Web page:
New Mexico coach Davie prepares for homecoming against Pitt
By Jerry DiPaola
Published: Wednesday, Sept. 11, 2013, 8:27 p.m.
After coach Bob Davie was hired last year at New Mexico, which had won three games in three seasons, he called each returning player into his office.
“If you could change one thing about the program,” Davie asked them, “what would it be?”
Davie recalled their answers Wednesday while taking a break from preparing the Lobos for their game Saturday against Pitt, a homecoming for the Moon graduate.
“Every one of those kids said it was discipline,” he said. “Guys did what they wanted to do (under the previous coach, Mike Locksley) and did things when they wanted to do them. There was division on the team. Guys quit, just caved in.”
The former Notre Dame coach (1997-2001) was pleased the players were asking for discipline, structure and guidance. In his mind, there was no other way to fix what was broken.
“When we took over here, it was really pretty dysfunctional, just a lot of issues,” said Davie, who came to New Mexico after 10 years as a college football analyst for ESPN.
“If you want discipline, you are going to get discipline,” he recalled telling the players. “Not everyone can do it that way. That's why not everybody chose to stay. That's fine. I understand that. But for us to re-establish this program, that was the way it had to be.”
Davie, 58, was content with the calm lifestyle that TV work provided him. But one day he and his wife Joanne were sitting on their patio in Scottsdale, Ariz., when she suggested he look into the New Mexico job.
That was enough for Davie, who started his 20-year, six-school career in 1977 as a graduate assistant at Pitt.
“It's like a curse,” he said. “You just have to do it again. The chance to take something and truly rebuild it, put your name on it and really start from scratch. The opportunity to build something at a place where people say it can't be done is exciting.”
New Mexico (1-1) won four games in 2012 while improving its scoring margin by 25.2 points and rushing yards by 188.1 per game.
Davie, a three-year starting tight end at Youngstown State, played for and coached with an interesting collection of people starting with former Blackhawk coach John Miller, who was his ninth-grade basketball coach at Moon; Jackie Sherrill; Jimmy Johnson; Dave Wannstedt and Foge Fazio at Pitt; and Notre Dame's Lou Holtz, who he replaced as head coach in 1997.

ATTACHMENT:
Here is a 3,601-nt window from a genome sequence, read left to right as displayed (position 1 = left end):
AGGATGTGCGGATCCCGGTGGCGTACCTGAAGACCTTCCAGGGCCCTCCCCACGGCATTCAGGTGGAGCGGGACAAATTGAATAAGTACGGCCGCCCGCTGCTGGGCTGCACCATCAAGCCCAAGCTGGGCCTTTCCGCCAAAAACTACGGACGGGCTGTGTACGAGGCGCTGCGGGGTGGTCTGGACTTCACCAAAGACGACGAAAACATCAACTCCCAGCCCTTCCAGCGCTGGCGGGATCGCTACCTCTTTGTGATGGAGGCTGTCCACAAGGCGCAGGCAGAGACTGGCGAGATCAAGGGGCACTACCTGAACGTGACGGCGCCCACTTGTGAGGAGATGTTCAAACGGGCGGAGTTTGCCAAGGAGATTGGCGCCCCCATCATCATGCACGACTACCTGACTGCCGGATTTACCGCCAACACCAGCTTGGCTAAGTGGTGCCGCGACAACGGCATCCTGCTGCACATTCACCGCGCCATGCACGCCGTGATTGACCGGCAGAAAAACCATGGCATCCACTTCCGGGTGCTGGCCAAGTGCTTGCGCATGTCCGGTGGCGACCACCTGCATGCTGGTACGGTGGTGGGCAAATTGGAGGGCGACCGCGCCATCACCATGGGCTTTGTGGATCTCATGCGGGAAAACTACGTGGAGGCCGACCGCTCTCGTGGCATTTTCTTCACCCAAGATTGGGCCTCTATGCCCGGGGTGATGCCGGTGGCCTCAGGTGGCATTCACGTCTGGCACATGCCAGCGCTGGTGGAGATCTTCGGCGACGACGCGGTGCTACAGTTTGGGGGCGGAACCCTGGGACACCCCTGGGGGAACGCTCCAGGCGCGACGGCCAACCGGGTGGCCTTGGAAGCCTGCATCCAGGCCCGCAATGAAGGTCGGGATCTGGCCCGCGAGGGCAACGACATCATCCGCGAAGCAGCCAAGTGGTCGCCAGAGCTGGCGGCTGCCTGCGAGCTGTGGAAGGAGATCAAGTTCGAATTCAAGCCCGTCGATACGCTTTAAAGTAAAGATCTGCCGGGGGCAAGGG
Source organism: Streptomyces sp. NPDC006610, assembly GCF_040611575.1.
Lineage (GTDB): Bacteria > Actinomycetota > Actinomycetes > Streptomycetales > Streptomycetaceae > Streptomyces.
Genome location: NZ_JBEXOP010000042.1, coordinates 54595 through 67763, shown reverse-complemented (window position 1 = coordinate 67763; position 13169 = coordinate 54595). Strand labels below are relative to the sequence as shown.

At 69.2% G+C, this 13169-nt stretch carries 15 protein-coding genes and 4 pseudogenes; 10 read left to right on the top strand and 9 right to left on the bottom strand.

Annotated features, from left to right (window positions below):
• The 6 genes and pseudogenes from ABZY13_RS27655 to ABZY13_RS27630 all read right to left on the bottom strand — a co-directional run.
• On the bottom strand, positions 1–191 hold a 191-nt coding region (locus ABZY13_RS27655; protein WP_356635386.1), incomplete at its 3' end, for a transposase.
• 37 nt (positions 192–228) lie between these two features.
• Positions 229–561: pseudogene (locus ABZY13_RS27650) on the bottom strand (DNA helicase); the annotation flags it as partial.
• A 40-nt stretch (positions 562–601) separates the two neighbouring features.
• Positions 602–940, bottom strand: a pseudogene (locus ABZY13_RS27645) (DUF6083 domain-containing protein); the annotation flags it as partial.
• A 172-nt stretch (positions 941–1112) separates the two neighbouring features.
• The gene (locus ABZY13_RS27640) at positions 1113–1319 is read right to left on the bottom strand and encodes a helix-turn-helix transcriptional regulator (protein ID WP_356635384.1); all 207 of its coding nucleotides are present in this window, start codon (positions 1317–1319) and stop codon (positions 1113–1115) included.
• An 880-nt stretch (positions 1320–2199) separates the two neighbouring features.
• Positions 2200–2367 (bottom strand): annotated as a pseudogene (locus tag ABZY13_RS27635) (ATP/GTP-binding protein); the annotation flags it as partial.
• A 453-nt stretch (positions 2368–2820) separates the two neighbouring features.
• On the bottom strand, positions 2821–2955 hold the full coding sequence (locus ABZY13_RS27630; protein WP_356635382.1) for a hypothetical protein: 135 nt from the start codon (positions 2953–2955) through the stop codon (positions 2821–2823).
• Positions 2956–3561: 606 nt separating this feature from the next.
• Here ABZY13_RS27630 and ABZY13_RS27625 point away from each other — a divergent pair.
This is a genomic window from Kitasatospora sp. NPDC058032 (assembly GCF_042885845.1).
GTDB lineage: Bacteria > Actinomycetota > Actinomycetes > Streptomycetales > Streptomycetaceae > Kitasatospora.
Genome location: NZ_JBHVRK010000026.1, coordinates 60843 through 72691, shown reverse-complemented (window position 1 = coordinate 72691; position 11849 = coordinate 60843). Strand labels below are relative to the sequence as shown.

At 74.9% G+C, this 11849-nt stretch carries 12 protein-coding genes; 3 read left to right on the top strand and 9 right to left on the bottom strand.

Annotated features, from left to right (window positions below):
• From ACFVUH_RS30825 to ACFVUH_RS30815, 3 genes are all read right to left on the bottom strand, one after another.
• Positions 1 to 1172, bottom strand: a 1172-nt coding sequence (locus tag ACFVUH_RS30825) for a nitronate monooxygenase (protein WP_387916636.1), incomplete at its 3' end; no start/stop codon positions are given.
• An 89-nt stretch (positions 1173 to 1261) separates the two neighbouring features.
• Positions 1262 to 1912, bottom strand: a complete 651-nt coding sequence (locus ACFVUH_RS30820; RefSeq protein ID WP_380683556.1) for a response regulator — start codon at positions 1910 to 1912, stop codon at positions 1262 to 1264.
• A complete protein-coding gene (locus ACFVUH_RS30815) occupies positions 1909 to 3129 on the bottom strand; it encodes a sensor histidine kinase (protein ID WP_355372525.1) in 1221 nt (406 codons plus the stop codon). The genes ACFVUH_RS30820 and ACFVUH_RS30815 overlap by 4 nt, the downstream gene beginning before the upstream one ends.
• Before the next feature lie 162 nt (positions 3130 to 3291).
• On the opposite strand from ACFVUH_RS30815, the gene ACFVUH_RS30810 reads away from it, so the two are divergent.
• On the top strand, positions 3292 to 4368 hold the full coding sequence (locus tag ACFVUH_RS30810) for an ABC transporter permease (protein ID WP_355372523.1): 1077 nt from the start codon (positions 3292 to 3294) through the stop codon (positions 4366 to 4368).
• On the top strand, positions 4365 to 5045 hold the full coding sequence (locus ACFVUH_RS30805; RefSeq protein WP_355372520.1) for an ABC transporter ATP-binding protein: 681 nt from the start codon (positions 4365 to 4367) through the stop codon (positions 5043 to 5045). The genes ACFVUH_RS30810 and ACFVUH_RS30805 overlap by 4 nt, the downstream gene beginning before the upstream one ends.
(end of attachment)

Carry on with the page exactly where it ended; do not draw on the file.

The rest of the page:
At Youngstown State, he played with NFL quarterbacks Ron Jaworski and Cliff Stoudt. But his YSU roommate, former Ellwood City basketball coach Al Campman, knew Davie best.
“There are a lot of great players who struggle in the coaching realm because of how hard you have to work,” Campman said.
“But Bob was a worker. He knew what it took to be great.”
Jerry DiPaola is a staff writer for Trib Total Media. Reach him at email@example.com or via Twitter @JDiPaola_Trib.
Show commenting policy
TribLive commenting policy
You are solely responsible for your comments and by using TribLive.com you agree to our Terms of Service.
We moderate comments. Our goal is to provide substantive commentary for a general readership. By screening submissions, we provide a space where readers can share intelligent and informed commentary that enhances the quality of our news and information.
While most comments will be posted if they are on-topic and not abusive, moderating decisions are subjective. We will make them as carefully and consistently as we can. Because of the volume of reader comments, we cannot review individual moderation decisions with readers.
We value thoughtful comments representing a range of views that make their point quickly and politely. We make an effort to protect discussions from repeated comments either by the same reader or different readers.
We follow the same standards for taste as the daily newspaper. A few things we won't tolerate: personal attacks, obscenity, vulgarity, profanity (including expletives and letters followed by dashes), commercial promotion, impersonations, incoherence, proselytizing and SHOUTING. Don't include URLs to Web sites.
We do not edit comments. They are either approved or deleted. We reserve the right to edit a comment that is quoted or excerpted in an article. In this case, we may fix spelling and punctuation.
We welcome strong opinions and criticism of our work, but we don't want comments to become bogged down with discussions of our policies and we will moderate accordingly.
We appreciate it when readers and people quoted in articles or blog posts point out errors of fact or emphasis and will investigate all assertions. But these suggestions should be sent via e-mail. To avoid distracting other readers, we won't publish comments that suggest a correction. Instead, corrections will be made in a blog post or in an article.
- Pitt’s Donald wins Lombardi Award
- Pitt defensive lineman Donald brings home Bronko Nagurski Award
- Pitt’s Dixon discusses local signees